It had been a few years since I had gathered youth for a retreat out in Hope, Alaska. I had done it a few years back in Girdwood, with upwards of 14 or 15 youth and a couple of adults. But, as my kids got older and it became a challenge to hold together a youth group when kids spent so much of their time in Anchorage in school, the trips kinds of stopped.
And, after getting into this ministry setting I wasn’t sure when it would happen again. As soon as I got here we had six youth graduate high school and head off to college. They were good kids. The kind of kids you could build a group around. And I wasn’t sure if we had enough momentum and involvement to consider tackling a retreat any time soon.
But this past weekend we made it happen. We had ten kids–all of them either members of the Seward church or connected to the church in some way. And, they were wonderful kids…really. I had the realization after getting back home that I didn’t have to tell them to stop doing anything ever. They were respectful. They were nice to each other. Nothing was broken in the retreat center. No one complained at the jobs they needed to do. They were all the things that some persons say we don’t see enough of in youth. They were good.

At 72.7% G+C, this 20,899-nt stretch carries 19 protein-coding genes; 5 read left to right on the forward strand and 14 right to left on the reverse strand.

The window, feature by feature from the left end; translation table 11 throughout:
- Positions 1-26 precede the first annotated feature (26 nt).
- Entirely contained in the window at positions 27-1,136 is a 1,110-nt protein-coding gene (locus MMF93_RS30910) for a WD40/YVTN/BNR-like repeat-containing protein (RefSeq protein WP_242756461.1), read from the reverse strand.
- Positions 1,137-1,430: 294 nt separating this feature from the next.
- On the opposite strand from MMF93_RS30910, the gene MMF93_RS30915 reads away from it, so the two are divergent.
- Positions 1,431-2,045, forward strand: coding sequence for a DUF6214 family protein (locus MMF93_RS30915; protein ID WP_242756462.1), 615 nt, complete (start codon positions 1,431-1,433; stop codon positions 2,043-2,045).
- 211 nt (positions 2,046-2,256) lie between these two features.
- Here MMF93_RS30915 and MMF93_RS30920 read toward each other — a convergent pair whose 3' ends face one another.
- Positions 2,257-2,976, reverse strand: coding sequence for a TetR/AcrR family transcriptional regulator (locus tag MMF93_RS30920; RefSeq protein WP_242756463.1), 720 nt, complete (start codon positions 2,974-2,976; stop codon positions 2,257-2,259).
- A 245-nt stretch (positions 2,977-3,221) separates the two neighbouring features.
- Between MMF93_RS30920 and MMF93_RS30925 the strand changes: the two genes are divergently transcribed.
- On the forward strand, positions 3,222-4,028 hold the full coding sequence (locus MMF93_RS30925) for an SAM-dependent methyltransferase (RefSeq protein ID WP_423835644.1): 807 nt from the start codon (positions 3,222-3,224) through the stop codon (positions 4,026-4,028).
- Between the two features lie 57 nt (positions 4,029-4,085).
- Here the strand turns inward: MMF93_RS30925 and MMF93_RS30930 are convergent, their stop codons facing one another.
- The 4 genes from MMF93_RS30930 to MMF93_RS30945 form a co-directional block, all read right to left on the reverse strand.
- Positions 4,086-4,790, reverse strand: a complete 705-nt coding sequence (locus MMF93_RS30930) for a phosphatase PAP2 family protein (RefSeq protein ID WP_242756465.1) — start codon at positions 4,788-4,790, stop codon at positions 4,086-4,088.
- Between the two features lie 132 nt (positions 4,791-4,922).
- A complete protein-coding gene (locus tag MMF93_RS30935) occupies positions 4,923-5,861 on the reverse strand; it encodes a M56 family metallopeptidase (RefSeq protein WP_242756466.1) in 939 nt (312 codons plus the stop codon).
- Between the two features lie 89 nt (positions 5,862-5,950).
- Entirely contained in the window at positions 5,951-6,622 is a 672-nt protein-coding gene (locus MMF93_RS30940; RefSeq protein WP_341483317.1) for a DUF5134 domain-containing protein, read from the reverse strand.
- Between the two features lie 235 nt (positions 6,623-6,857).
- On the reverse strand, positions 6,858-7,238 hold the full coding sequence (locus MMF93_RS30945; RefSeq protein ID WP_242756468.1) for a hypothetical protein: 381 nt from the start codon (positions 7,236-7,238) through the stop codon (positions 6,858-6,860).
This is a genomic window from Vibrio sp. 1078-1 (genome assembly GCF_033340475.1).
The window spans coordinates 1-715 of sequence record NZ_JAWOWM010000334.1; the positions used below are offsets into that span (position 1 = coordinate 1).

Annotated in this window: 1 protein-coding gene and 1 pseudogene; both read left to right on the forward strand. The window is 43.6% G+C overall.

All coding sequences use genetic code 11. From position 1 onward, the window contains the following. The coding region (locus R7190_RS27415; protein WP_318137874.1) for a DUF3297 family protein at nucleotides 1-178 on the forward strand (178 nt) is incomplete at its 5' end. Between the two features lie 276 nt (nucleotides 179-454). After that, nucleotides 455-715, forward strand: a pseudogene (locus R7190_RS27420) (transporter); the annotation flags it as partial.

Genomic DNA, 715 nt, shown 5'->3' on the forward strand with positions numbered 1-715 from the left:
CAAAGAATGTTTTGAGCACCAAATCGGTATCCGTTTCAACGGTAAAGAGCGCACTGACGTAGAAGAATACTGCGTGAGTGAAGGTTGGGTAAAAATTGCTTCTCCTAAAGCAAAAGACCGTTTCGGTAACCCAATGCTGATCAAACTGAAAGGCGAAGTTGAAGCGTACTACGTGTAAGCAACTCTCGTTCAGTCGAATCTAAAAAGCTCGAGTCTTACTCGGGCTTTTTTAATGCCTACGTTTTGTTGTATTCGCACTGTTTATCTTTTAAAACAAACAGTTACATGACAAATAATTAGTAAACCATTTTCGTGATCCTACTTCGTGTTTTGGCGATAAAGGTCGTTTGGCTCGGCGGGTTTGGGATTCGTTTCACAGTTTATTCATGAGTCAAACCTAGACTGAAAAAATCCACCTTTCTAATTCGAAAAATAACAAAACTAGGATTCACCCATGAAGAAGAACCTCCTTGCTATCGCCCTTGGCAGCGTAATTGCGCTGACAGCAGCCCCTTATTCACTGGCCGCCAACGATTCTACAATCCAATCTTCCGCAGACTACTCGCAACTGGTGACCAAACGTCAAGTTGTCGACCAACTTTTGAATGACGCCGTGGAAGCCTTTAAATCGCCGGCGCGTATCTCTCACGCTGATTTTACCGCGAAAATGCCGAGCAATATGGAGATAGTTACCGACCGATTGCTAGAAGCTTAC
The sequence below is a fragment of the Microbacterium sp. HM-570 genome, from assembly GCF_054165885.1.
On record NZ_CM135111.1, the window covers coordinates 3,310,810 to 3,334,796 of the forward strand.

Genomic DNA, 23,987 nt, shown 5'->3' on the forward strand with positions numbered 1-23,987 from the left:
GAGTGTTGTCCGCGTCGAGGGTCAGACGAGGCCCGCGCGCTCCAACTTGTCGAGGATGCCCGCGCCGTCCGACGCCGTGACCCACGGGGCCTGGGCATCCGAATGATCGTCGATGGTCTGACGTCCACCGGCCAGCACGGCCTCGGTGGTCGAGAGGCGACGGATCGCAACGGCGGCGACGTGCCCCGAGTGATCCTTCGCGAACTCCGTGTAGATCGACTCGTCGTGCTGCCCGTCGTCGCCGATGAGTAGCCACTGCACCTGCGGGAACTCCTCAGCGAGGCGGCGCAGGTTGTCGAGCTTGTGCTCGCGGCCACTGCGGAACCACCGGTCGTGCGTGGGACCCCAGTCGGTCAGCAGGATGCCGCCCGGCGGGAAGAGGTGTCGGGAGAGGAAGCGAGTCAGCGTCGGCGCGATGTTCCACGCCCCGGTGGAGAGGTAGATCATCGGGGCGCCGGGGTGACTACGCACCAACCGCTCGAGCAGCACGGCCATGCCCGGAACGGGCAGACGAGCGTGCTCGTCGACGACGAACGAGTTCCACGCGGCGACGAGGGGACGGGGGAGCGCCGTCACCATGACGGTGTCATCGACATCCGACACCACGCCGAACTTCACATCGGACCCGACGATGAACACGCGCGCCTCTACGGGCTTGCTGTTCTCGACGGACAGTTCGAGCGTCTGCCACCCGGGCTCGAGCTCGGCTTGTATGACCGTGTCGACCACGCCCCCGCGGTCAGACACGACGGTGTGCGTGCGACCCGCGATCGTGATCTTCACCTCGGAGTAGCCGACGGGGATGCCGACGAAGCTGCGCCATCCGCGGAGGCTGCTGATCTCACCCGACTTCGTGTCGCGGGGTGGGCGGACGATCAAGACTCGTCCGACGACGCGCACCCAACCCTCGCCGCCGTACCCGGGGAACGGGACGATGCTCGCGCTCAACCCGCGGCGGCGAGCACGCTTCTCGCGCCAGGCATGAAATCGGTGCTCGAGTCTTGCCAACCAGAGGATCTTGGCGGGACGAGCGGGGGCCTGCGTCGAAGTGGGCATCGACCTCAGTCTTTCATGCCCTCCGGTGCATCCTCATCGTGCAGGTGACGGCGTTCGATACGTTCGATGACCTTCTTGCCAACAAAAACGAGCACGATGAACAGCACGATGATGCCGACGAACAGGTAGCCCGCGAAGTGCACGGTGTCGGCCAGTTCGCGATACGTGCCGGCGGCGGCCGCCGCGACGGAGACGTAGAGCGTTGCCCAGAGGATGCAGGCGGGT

While there was fun and games, it wasn’t ALL fun and games. We talked about superheroes, using them as a way to talk about Christian themes. We watched “The Avengers” movie sprawled out on the floor. We kept watch for Northern Lights. In the morning, we played in the mud along the creek that runs through the small town. We played silly youth group games and sang songs and broke bread with each other and worshipped.
And, you know what, as tired as I was after the time with them, it lifted my spirits too. Being around young people can be a great gift to us clergy folk. It can be a gift to us all, but I think it puts some of the other work of ministry in perspective–the paperwork, the business meetings and pledge drives, the visioning and the more draining aspects, like counseling. It’s a breath of fresh air.
I’m not a young man anymore. While I’m not sure I’d call myself “old” at 45, being around the youth can make me feel (and act) a lot younger. For that, I’m grateful.